Ladies and gentlemen,

The secure supply of many metals and minerals, such as cobalt, copper, lithium, and rare earth elements, is critical to supporting a low-emissions energy system transition. A low-carbon energy system transition will increase the demand for these minerals to be used in technologies such as wind turbines, solar cells, and batteries.

Wind energy depends on two critical rare earth elements used in magnets in high-performance generators. Silicon-wafer-based solar PV, which accounted for 95% of solar PV production in 2020, utilises aluminium, copper, and silver. Lithium, nickel, cobalt, and phosphorous are used in batteries. Electric vehicles rely on critical minerals for building the necessary charging infrastructure and for permanent magnet motors.

The anticipated expansion of renewable energy and battery use poses various challenges. These include resource availability, concentration of supply chains, labour rights, non-climate environmental impacts, and the costs of critical minerals needed for lithium-ion batteries.

The known supply of some strategic minerals is still close to 600 years at current levels of demand.  But strategic minerals are found in a limited number of countries, and there have been concerns that geopolitical factors could disrupt the supply chain necessary for a low-carbon energy system transition. Emerging national strategies on critical strategic minerals and the requirements from major vehicle manufacturers are leading to new, more geographically diverse supplies.

Concerns have been raised about the non-climate environmental impacts of mining for these materials. Metal production itself is energy-intensive and difficult to decarbonise. However, electric vehicles powered by low- emissions electricity have a large potential to reduce land-based transport GHG emissions, on a life cycle basis. The deployment of renewable energy displaces fossil fuels and the resulting GHG emissions.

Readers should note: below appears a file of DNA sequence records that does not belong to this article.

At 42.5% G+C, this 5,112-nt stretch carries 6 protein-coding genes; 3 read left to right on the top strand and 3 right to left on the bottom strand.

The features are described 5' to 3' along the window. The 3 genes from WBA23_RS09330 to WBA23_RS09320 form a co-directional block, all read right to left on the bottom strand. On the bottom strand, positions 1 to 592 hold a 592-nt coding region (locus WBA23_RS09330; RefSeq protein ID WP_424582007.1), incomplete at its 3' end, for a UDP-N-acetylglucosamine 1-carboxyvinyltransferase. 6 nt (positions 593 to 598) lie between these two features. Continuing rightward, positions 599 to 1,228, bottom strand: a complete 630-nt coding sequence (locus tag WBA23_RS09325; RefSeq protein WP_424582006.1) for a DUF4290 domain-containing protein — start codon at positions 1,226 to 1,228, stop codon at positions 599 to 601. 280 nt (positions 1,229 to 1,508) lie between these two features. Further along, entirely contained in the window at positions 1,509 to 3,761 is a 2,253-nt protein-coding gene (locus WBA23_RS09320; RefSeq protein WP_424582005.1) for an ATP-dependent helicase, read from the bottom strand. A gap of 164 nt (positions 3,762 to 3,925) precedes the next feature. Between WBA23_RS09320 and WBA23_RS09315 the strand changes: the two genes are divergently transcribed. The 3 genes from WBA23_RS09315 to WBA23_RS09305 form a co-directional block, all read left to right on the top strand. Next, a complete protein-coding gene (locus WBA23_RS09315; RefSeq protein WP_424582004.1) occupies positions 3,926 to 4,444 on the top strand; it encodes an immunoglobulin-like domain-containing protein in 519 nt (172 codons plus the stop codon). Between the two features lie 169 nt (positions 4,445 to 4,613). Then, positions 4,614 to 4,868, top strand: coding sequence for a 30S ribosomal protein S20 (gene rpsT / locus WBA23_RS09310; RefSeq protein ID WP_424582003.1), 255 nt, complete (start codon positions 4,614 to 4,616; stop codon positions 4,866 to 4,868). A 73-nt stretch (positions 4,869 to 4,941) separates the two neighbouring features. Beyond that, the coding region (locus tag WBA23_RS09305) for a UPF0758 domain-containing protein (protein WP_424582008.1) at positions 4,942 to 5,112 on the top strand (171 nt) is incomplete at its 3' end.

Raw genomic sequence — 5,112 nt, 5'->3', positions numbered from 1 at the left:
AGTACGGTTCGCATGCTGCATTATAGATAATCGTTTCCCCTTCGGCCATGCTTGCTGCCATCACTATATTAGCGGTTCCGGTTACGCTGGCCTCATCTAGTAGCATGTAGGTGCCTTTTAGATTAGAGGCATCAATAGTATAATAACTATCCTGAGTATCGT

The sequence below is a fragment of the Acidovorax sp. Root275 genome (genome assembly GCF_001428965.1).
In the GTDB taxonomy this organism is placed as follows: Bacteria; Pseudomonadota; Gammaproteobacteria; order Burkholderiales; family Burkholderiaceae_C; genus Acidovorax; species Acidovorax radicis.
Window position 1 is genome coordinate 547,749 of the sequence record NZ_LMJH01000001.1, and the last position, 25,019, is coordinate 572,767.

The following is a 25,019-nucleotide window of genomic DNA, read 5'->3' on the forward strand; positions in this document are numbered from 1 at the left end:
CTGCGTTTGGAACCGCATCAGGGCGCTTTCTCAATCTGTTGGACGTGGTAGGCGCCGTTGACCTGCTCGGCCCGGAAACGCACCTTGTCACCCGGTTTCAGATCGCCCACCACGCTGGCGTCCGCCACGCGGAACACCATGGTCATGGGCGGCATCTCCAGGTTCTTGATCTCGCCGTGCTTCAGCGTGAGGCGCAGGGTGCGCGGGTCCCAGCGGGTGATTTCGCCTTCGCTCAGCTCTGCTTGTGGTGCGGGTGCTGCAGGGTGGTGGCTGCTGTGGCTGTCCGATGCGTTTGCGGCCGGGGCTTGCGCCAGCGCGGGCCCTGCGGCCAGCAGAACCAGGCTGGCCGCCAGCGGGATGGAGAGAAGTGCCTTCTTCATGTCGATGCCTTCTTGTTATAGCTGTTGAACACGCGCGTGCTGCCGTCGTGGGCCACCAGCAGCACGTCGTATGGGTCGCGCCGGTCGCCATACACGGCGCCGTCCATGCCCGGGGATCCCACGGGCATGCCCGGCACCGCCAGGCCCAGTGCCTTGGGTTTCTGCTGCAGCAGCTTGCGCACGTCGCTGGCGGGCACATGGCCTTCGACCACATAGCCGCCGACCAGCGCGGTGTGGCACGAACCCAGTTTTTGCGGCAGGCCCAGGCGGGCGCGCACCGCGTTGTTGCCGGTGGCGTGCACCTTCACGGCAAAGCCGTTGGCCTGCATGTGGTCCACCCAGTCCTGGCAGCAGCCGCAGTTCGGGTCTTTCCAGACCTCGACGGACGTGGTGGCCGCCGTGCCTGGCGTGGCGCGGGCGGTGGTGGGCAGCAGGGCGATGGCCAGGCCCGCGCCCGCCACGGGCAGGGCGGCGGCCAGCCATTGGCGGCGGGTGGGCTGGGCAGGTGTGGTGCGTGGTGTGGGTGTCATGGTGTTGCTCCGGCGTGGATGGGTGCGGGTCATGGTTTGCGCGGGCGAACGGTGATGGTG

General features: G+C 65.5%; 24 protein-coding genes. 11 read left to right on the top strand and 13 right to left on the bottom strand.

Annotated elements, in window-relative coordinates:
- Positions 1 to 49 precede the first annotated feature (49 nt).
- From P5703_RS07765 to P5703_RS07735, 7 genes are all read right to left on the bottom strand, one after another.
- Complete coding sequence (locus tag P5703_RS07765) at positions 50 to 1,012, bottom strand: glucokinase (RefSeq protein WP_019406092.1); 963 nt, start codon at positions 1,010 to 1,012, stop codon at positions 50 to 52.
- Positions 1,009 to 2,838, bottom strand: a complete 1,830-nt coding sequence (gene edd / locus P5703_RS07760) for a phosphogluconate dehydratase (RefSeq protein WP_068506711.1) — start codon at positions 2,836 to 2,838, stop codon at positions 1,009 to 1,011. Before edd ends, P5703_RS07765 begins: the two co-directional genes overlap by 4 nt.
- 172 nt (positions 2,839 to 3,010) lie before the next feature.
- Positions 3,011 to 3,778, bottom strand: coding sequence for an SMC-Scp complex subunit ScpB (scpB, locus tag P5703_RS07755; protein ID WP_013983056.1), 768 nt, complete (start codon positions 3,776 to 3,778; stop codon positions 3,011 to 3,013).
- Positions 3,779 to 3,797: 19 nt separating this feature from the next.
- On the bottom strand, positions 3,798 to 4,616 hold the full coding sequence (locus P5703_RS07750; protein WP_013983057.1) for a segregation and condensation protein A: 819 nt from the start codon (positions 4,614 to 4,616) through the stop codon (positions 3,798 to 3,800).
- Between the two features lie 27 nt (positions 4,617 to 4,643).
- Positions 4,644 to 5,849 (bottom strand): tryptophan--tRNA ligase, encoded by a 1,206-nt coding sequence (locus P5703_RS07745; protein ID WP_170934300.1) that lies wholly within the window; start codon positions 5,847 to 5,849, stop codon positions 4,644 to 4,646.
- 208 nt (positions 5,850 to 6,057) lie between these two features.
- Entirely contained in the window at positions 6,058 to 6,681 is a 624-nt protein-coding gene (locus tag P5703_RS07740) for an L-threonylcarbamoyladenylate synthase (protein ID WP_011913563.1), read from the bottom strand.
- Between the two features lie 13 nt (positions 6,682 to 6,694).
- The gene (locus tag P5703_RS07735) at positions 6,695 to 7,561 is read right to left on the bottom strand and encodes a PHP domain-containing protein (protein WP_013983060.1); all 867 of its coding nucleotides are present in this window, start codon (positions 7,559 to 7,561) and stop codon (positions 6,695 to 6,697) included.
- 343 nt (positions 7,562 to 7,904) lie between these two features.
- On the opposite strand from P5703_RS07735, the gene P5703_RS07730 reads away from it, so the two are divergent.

Innovation has a role to play in managing the potential risks associated with renewables and battery deployment. The well-known circularity concepts of reduce, re-use, recycle and remove come into play here.

There are alternatives to the strategic minerals currently used to support a low-carbon transition. Wind turbines can be manufactured without permanent magnets to reduce the need for critical minerals, though the production costs are higher, and their efficiency is reduced.  Alternatives to silicon, such as thin films, could be used to produce solar cells. Thin-films use much less material than silicon-based PV, but they contain other potentially critical metals such as tellurium, cadmium, and gallium. Alternatives to lithium-ion batteries, such as sodium-ion batteries, are becoming more practical and feasible.

Energy and material efficiency improvements, recycling and circular material flows can reduce the environmental footprint and material supply risks for battery production. An increased focus on design for recyclability is important. Given the high degree of recyclability of lithium-ion batteries, a nearly closed-loop system is conceivable in the future. In addition, the standardisation of battery modules and packaging within and across vehicle platforms would improve material efficiency and recyclability.